Ancient, visceral and physical, kabaddi can trace its roots back to prehistoric times and is referenced throughout the ages in Hindu and Buddhist literature.
Exhilarating, magical, fast and fun, the appeal of kabaddi lies in its simplicity, few rules and a simple battle between two teams in an exhibition of strength and speed.
The lights go up, the fans take their places, all is a buzz and then hushed breathing and a desperate race into the abyss of the opposition’s lair. This is kabaddi, kabaddi, kabaddi.
The origins of kabaddi
Kabaddi inherently belongs to India. Legend has it that kabaddi originated in the southern state of Tamil Nadu around 4,000 years ago. Ancient writings hint that Krishna played the game and that the Buddha was a fan of the contests between princes battling to win the affections of their brides.
Kabaddi was developed into a means for young men to develop their physical strength, self-defence skills, responsiveness and speed.
During the ages, the sport took on different forms in various parts of India but it was to the west in the state of Maharashtra that a standardised version of kabaddi was developed during the early decades of the 20th century.
The development of the modern version of kabaddi
In 1923 a national tournament was staged in Baroda organised by the Hind Vijay Gymkhana and a written version of the rules and regulations of kabaddi was produced.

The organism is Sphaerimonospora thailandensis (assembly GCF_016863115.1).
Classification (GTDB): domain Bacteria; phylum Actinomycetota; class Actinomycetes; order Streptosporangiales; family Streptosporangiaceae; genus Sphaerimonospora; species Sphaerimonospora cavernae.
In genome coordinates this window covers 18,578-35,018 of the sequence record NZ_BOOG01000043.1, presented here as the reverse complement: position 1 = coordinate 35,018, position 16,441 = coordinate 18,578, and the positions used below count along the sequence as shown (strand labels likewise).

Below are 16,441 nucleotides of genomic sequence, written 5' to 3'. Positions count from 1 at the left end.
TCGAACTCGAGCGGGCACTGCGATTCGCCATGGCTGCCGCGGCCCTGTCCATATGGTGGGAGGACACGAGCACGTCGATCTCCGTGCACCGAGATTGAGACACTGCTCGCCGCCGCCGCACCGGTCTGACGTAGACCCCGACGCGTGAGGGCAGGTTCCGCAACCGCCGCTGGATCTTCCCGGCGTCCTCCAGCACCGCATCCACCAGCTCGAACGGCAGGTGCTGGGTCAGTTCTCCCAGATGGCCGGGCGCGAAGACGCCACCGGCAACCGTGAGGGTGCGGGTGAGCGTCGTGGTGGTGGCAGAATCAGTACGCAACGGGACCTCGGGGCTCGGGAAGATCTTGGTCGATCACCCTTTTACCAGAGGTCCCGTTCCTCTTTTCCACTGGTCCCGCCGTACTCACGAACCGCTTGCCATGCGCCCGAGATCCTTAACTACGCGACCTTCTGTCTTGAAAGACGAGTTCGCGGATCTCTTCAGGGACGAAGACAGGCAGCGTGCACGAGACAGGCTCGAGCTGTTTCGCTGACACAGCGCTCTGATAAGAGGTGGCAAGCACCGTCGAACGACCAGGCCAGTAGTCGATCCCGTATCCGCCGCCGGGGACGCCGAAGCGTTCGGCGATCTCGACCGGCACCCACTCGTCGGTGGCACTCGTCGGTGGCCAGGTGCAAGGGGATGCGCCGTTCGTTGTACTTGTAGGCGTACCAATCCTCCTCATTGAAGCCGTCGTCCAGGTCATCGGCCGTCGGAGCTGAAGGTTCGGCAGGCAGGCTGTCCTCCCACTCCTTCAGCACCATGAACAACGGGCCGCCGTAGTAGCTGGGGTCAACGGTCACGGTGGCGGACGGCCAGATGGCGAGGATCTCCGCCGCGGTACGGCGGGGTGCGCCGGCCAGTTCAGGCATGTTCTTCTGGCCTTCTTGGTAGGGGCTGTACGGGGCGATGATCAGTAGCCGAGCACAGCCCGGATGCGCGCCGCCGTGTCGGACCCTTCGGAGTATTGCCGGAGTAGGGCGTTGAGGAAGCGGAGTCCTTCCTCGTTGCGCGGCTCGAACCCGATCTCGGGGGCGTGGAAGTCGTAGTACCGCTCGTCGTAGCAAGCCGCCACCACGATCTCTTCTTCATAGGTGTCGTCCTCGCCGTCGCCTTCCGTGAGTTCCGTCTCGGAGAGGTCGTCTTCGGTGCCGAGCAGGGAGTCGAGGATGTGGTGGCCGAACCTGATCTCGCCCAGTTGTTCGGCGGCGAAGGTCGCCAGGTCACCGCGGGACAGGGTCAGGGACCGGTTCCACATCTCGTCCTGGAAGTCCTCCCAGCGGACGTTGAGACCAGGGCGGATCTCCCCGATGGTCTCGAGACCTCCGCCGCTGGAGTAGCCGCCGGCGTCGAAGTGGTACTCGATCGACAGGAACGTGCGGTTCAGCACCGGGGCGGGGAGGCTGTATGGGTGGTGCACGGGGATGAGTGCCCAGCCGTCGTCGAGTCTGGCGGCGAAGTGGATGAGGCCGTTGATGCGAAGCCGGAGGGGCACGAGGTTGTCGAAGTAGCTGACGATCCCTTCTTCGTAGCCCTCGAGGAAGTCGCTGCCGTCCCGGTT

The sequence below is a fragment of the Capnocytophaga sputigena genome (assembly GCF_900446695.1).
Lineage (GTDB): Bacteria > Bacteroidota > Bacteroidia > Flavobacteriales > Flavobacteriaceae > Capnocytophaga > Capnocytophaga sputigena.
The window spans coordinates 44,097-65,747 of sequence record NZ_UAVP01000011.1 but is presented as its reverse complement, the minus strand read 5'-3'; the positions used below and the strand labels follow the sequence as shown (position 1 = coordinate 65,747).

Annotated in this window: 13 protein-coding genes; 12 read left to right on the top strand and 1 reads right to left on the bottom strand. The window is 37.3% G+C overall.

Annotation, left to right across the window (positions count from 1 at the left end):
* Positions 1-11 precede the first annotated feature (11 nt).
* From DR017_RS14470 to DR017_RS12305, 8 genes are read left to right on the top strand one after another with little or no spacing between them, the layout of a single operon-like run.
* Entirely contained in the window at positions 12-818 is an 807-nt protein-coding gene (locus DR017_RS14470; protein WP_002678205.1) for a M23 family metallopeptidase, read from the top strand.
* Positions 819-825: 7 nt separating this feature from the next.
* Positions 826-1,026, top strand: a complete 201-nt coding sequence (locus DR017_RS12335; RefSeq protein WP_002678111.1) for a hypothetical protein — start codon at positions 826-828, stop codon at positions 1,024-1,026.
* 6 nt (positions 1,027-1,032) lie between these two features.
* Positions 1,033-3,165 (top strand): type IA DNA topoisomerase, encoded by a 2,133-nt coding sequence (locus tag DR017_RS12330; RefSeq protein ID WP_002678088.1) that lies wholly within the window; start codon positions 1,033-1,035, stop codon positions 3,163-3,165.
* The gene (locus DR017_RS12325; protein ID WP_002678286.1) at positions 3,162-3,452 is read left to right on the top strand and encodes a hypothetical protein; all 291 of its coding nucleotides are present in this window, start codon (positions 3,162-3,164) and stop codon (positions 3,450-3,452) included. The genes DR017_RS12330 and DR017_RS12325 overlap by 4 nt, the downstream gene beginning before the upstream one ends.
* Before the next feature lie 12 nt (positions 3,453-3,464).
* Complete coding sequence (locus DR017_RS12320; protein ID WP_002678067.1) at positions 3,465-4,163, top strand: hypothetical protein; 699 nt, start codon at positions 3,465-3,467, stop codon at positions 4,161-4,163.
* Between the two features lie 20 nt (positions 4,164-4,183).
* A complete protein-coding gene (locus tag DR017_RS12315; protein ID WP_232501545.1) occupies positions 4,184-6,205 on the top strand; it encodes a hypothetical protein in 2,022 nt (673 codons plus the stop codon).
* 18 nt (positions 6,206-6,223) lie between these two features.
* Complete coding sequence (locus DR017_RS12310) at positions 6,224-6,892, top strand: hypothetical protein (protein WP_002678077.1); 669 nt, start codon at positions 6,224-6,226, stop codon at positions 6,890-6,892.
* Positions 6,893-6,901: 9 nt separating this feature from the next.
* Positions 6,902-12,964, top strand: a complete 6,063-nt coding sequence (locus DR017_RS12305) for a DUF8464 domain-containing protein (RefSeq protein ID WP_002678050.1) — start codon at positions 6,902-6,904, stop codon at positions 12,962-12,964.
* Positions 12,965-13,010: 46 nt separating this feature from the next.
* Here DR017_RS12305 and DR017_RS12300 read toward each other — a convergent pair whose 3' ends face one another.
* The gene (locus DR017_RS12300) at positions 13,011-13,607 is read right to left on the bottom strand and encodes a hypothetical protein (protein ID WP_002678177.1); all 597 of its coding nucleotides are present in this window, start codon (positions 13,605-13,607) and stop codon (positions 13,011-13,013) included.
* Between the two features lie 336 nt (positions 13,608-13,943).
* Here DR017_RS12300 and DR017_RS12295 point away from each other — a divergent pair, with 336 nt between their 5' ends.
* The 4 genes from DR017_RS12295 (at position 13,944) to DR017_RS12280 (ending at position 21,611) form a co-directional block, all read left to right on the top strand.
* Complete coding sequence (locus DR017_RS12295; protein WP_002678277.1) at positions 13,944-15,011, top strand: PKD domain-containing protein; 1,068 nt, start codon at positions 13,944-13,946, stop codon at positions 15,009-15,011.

Kabaddi was showcased at the 1936 Berlin Olympics. It is reputed that Adolf Hitler remarked “does your team represent the average Indian”, impressed as he was by the moves of the two dozen players from the Hanuman Vyayam Prasarak Mandal sports club. The men had been sent to demonstrate India’s aspirations for independence through their indigenous sport.
Kabaddi made it to the 1938 Indian Olympic Games held in Calcutta and the sport began to achieve international recognition. It would be in independent India, once British rule had ended in 1947, that the game became an organised sport. The All-India Kabaddi Federation was formed in 1950.
The first men’s national tournament was held in present-day Chennai in 1955 with the inaugural women’s competition staged in present-day Kolkata. The sport was included in India’s education curriculum from 1961.
Kabaddi in contemporary times
Kabaddi would not feature as a discipline at the Asian Games until the 1990 edition held in Beijing. Six nations – India, Bangladesh, Pakistan, China and Nepal – battled for the gold medal with India taking the title, winning all of their ties.
During the 1990s and early years of the new millennium, kabaddi became a little forgotten, viewed as it was by a new urban generation who associated it with rural India. A refresh was needed and long overdue.
The Pro Kabaddi League era
The founding of the Pro Kabaddi League relaunched the sport and has changed the perception of the game. Backed by broadcasting giant Star Sports, the league has replaced dusty mud pitches with coloured courts.
Bare-chested participants have been adorned with smart kits and a razzmatazz has been added in with music, fireworks and a smattering of celebrity backers and fans.
Today, kabaddi is broadcast to hundreds of millions of viewers across India but the sport is also screened in the likes of the UK, USA, Middle East and Latin America where it continues to grow in popularity.